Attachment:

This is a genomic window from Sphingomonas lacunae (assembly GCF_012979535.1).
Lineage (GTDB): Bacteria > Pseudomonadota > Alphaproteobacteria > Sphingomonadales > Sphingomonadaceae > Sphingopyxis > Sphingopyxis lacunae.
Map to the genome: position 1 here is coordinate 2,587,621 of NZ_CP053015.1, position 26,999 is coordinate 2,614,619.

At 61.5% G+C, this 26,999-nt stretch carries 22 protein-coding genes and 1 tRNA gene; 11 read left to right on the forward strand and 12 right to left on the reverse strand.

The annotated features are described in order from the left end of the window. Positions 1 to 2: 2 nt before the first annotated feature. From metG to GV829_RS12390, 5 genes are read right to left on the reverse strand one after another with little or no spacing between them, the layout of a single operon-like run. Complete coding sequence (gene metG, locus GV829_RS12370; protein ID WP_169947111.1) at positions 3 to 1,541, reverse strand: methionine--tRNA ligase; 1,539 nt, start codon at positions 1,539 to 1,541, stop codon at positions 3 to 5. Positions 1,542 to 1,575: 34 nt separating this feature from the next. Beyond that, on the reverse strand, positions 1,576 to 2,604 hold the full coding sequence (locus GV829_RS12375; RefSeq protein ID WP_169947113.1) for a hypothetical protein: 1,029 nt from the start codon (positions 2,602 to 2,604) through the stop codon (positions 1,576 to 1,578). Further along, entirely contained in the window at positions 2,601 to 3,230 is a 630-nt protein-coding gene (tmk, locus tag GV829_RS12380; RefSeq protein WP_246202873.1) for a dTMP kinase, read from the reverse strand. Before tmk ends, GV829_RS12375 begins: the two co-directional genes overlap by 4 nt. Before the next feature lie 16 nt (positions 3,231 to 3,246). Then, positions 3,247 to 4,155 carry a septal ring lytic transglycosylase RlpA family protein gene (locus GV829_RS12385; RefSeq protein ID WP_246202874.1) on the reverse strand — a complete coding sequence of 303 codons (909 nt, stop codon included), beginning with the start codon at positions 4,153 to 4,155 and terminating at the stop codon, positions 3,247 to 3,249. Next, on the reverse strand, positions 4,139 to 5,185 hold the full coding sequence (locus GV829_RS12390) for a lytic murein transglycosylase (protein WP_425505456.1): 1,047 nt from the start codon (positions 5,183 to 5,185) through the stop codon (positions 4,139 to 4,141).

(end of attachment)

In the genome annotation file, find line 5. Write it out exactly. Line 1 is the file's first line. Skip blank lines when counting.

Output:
The annotated features are described in order from the left end of the window. Positions 1 to 2: 2 nt before the first annotated feature. From metG to GV829_RS12390, 5 genes are read right to left on the reverse strand one after another with little or no spacing between them, the layout of a single operon-like run. Complete coding sequence (gene metG, locus GV829_RS12370; protein ID WP_169947111.1) at positions 3 to 1,541, reverse strand: methionine--tRNA ligase; 1,539 nt, start codon at positions 1,539 to 1,541, stop codon at positions 3 to 5. Positions 1,542 to 1,575: 34 nt separating this feature from the next. Beyond that, on the reverse strand, positions 1,576 to 2,604 hold the full coding sequence (locus GV829_RS12375; RefSeq protein ID WP_169947113.1) for a hypothetical protein: 1,029 nt from the start codon (positions 2,602 to 2,604) through the stop codon (positions 1,576 to 1,578). Further along, entirely contained in the window at positions 2,601 to 3,230 is a 630-nt protein-coding gene (tmk, locus tag GV829_RS12380; RefSeq protein WP_246202873.1) for a dTMP kinase, read from the reverse strand. Before tmk ends, GV829_RS12375 begins: the two co-directional genes overlap by 4 nt. Before the next feature lie 16 nt (positions 3,231 to 3,246). Then, positions 3,247 to 4,155 carry a septal ring lytic transglycosylase RlpA family protein gene (locus GV829_RS12385; RefSeq protein ID WP_246202874.1) on the reverse strand — a complete coding sequence of 303 codons (909 nt, stop codon included), beginning with the start codon at positions 4,153 to 4,155 and terminating at the stop codon, positions 3,247 to 3,249. Next, on the reverse strand, positions 4,139 to 5,185 hold the full coding sequence (locus GV829_RS12390) for a lytic murein transglycosylase (protein WP_425505456.1): 1,047 nt from the start codon (positions 5,183 to 5,185) through the stop codon (positions 4,139 to 4,141).